Jon T. Coleman. Vicious: Wolves and Men in America. 2004. History.
Coleman’s shrewd, genre-bending, and surprisingly informal environmental history lays out how Anglo-Americans have perceived and treated wolves since colonial times. The author approaches his sprawling topic from the angle of encounters; specifically, he examines how the Anglo-American perception of our furry brethren shifted over time. We dreaded wolves as fearsome monsters, criminalized them as skulking robbers and rustlers, demonized them as troublesome vermin, and ultimately lionized them as romantic heroes. As he documents these shifting perceptions, Coleman reviews how Americans have perpetuated myths about Canis lupis and projected their own psychosocial concerns onto wolves.
The Little Red Riding Hood motif eventually faltered because gray wolves are NOT aggressive toward humans. One ghastly anecdote describes a wolf cringing and whining as a trapper cuts the wolf’s hamstrings. Eventually, colonists came to malign wolves as little more than untameable outlaws skulking in the woods and raiding livestock. To ensure the triumph of domesticity over nature, wolves had to be exterminated—poisoned, trapped, mutilated, or herded together to be slaughtered. And the vast majority were.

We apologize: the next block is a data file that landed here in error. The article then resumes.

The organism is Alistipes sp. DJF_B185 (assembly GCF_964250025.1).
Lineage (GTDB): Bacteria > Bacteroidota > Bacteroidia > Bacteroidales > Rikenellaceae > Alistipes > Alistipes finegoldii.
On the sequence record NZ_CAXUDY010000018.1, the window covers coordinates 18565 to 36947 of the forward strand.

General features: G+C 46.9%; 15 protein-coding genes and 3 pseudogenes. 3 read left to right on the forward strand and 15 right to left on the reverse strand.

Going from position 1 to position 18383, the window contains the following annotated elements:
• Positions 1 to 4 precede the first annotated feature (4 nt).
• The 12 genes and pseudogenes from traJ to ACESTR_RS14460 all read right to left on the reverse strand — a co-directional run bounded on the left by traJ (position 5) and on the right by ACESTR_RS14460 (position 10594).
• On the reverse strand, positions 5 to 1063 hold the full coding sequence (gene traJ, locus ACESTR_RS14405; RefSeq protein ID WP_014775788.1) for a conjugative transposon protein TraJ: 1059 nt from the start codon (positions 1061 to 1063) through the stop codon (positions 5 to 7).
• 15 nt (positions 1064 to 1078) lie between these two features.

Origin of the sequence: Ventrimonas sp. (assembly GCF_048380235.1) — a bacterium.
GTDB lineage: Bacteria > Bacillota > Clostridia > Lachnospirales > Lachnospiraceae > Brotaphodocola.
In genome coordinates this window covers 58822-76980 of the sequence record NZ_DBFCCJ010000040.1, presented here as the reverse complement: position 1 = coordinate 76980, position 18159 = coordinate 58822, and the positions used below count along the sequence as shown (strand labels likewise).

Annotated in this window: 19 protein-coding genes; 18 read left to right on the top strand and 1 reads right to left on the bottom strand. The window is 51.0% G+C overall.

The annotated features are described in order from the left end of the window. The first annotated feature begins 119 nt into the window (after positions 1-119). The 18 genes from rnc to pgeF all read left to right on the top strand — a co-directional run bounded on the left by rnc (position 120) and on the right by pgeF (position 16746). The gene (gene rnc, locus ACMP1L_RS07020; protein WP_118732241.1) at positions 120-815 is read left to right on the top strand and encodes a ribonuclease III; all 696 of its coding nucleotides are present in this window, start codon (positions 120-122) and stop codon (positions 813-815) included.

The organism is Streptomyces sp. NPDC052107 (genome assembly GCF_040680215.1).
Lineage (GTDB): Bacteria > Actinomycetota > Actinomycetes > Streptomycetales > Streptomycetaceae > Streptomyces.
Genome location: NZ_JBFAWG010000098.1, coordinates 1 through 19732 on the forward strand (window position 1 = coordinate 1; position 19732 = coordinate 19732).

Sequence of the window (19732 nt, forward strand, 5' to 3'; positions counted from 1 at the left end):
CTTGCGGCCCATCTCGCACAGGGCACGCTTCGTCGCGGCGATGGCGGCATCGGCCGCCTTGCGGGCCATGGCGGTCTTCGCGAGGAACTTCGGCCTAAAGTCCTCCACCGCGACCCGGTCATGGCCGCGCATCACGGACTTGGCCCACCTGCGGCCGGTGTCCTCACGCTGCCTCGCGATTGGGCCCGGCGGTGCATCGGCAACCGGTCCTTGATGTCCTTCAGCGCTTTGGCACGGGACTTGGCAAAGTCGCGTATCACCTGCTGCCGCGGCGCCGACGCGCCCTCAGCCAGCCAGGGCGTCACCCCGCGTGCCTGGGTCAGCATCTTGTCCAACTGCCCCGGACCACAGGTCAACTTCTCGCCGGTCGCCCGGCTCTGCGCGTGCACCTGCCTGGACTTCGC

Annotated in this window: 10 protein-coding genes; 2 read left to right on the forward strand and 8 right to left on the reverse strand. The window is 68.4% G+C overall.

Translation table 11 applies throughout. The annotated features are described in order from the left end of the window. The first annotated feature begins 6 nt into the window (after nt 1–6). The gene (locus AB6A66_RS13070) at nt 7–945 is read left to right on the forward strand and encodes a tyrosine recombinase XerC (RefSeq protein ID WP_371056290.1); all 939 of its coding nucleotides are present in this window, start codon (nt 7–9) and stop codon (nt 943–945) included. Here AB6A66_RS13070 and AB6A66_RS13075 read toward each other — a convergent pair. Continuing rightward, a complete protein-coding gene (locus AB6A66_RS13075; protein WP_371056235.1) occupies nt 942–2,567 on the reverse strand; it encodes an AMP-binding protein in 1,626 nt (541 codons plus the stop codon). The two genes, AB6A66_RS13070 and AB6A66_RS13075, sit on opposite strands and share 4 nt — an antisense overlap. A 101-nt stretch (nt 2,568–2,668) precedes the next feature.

Vicious is not perfect. Given that Anglo Americans put bounties on the scalps of wolves and Indians alike, it’s a shame that Coleman fails to compare perceptions of the two groups. The book’s other drawback is its language, which can be surprisingly polemical and colloquial for a book published by Yale University Press. For example, Coleman ridicules one wolf-killer as an “underemployed lover of guns, beer, and bear hunting” and hunting as a way to “make a small man feel big”—a fair critique, perhaps, but one applicable to any non-essential human activity, including writing. Even so, Jon Coleman’s Vicious delivers a solid, engaging study of the interaction of wolves and Americans, though one lacking the profundity that accompanies greatness.